Our two layers of double gauze are Starry Night in Colbalt/Silver for the underskirt and To The Point in Royal/Silver for the overskirt both from the Embrace® Metallic Double Gauze collection by Shannon Fabrics and both available from Fat Quarter Shop.
For even more softness, check out all the beautiful substrates from Shannon Fabrics that you can find (or ask for!) at your favorite in-store or online retailer. Besides Embrace®, you’ll find super soft Cuddle, fabulous faux furs, terry cloth, and silky satins.
Again, sizing options are shown in the chart below. As a reference, our adorable model is seven years old, 51” tall, and with a 23” waist measurement and a 17” waist to knee measurement.
Sewing Tools You Need
- Sewing Machine and standard presser foot
Fabric and Other Supplies
- ½ – ¾ yard EACH of TWO coordinating prints in Embrace® Metallic Double Gauze from Shannon Fabrics for the main skirt panels; we used Starry Night in Colbalt/Silver for the underskirt and To The Point in Royal/Silver for the overskirt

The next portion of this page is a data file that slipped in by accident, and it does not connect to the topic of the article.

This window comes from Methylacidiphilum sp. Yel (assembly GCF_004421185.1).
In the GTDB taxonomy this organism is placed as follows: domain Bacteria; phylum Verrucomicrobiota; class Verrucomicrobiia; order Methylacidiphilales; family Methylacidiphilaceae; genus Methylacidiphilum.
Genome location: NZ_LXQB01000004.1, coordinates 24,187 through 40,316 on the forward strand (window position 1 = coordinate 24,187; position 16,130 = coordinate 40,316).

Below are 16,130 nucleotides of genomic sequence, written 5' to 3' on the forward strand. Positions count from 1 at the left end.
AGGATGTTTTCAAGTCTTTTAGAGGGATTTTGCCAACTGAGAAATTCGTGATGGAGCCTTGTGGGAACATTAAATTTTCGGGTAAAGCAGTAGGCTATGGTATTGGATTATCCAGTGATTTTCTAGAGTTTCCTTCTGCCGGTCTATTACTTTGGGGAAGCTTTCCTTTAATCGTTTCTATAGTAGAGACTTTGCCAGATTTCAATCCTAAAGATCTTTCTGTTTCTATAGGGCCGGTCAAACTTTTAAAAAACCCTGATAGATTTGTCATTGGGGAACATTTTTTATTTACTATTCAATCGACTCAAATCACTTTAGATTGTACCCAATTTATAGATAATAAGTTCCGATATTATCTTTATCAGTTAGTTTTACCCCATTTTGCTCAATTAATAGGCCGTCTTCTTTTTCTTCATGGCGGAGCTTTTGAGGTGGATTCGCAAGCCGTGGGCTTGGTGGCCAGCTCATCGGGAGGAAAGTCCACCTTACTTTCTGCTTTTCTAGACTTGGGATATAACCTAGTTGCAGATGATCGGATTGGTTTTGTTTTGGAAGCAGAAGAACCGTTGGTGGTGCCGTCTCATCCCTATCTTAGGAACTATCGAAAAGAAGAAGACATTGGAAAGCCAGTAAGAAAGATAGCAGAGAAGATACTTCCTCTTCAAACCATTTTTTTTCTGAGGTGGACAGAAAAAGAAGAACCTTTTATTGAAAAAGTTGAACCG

NOTE: Use the chart below to determine yardage requirements by size. The Embrace® is approximately 48/50” in width, so you’ll have plenty of width for each panel across all the sizes. The main variable will be the length of the panels.
- ¼ yard of ONE coordinating solid quilting cotton for the waistband casing and ties; we used Kona Cotton in Storm
- ½ yard of ½” knit elastic
- All-purpose thread to match fabric
- See-through ruler
- Fabric pen or pencil
- Seam gauge
- Seam ripper
- Scissors or rotary cutter and mat
- Iron and ironing board
- Straight pins
- Hand sewing needle
- Large safety pin
- Use the chart above to determine all cuts for your chosen size. Because the cuts are simple panels, it’s easy to adjust up or down to best match the child for whom you’re making the skirt.
NOTE: The Shannon Embrace® Double Gauze has a visible “grid” created by the weaving process. The best way to get perfectly straight cuts and nice even hems is to slice right along these lines. Conveniently, they are 1” apart.
At Your Sewing Machine & Ironing Board
Create the two skirt layers
- Each skirt layer has just one side seam. We recommend a French seam for the nicest look on the inside and to maintain the softness of the gauze inside and out.